|Diameter x Length||-|
While rediscovering some images taken with this lens in the nineties, i was flabbergasted by the sharpness and constrast of these color prints. So i decided to try out a second copy of this lens, found locally for a very decent price, on a Sony A7 body. With equally satisfying results - given that resolution and constrast are on par with fixed focal lenses between 24 and about 40 mm. Above 40 mm, contrast suffers a bit but closing the lens a few stops controls coma and residual spherical aberration. On a full frame sensor, uniform sharpness in 99 % of the frame is achieved by closing the lens to f/8, for extended depth of field it is possible to stop down to f/16, the visible impact on sharpness staying minimal. Distorsion is visible and distracting at 24 mm but it decreases at longer focal lengths. Vignetting is only visible at f/3,5 (24 mm) or f/3,8 (48 mm). Due to the number of elements ( 10 in 9 groups), flare is noticeable in backlight situations - unfortunately, the lens hood is seldom supplied with the lens and often sold at prices which are barely lower than those of the lens ! Furthermore, without the lens hood, there's no "official" way to place a filter in front of the lens. While a slightly modified Canon EW-63 II lens hood can be used to protect the front lens from stray light, it doesn't solve the annoying filter problem...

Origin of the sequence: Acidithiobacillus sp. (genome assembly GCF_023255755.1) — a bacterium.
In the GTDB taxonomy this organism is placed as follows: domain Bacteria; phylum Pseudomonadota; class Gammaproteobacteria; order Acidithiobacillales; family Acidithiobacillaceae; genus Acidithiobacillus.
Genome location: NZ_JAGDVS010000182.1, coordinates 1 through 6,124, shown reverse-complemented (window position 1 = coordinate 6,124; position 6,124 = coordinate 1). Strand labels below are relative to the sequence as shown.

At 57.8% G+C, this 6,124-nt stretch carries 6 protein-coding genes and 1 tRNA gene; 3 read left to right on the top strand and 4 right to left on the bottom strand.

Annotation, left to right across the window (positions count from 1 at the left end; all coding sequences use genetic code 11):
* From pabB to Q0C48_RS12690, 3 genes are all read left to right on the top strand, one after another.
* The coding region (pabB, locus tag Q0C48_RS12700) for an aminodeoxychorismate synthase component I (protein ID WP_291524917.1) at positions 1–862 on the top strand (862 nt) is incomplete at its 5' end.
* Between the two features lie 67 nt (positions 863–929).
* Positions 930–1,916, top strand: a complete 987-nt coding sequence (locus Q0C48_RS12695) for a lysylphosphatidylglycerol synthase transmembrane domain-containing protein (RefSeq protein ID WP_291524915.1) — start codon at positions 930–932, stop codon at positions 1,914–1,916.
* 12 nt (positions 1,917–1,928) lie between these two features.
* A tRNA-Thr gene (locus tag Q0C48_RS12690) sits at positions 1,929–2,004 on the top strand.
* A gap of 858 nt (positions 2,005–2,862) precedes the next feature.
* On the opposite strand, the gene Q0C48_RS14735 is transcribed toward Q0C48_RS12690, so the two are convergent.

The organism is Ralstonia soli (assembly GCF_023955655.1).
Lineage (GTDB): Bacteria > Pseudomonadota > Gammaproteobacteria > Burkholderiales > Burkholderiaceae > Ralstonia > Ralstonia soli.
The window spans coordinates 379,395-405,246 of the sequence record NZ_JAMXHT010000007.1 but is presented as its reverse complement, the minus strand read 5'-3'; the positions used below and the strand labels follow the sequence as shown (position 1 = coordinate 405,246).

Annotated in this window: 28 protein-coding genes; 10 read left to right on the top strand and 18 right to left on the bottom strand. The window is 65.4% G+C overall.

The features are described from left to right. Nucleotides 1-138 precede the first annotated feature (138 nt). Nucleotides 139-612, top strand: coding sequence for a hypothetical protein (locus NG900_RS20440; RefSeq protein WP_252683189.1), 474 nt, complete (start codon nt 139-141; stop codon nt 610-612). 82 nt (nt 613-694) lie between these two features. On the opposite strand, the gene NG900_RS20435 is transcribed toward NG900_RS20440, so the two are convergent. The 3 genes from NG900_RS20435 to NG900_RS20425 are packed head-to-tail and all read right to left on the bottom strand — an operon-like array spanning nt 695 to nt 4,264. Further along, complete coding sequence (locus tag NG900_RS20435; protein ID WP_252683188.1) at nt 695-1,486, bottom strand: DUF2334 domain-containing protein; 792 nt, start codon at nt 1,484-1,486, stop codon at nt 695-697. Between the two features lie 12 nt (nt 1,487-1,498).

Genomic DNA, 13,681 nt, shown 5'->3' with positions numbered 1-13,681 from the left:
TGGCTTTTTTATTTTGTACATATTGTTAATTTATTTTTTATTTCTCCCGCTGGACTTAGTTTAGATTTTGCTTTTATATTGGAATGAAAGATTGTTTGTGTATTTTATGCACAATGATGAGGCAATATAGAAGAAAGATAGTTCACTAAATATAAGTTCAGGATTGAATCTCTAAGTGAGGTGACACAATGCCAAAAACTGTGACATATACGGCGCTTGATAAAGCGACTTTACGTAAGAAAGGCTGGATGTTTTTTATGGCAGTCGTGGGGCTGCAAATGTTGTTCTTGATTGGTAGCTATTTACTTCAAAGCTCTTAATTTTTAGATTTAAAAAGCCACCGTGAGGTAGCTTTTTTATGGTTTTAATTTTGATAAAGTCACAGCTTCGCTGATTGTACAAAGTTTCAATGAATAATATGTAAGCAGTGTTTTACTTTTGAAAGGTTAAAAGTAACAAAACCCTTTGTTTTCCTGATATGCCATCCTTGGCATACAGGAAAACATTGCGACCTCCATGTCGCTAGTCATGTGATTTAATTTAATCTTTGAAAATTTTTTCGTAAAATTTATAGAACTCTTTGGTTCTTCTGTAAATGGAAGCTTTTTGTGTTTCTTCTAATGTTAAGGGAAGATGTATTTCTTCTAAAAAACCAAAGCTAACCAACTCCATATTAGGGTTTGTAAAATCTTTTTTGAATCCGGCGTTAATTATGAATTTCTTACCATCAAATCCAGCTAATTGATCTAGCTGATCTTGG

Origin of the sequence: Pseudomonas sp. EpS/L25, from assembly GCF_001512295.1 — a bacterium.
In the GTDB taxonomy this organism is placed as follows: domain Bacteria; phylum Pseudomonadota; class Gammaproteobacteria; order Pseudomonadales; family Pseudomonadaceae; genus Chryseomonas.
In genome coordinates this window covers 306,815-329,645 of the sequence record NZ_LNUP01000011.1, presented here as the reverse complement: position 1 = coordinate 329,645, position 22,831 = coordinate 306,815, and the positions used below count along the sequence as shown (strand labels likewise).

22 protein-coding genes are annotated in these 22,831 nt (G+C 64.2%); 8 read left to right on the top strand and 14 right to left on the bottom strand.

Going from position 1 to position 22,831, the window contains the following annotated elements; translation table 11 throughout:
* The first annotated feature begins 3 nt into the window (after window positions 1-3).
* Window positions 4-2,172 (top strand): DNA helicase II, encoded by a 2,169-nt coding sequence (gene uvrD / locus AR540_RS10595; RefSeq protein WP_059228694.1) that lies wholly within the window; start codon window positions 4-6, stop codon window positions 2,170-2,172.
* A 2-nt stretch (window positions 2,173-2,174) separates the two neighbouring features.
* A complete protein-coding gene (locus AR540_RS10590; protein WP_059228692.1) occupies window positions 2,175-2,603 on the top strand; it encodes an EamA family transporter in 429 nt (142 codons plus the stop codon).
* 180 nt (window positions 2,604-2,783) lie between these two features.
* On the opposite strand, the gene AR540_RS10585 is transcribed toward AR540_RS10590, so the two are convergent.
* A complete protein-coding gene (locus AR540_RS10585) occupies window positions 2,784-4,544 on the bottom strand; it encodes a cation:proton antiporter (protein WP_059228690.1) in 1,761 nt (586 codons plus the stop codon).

Mecanically, this is one of the finest lenses i've ever owned - while having a small and compact size, the body is made of metal, with very smooth operation focusing and zoom rings. The aperture ring, only piece made of plastic, sports clic stops at full values between 3,5 and 4 as well as 16 and 32, and half values between 4 and 16.
The Tamron SP 24-48 mm is a very good alternative to the two Canon FD-L wide angle zoom lenses - at a very interesting price !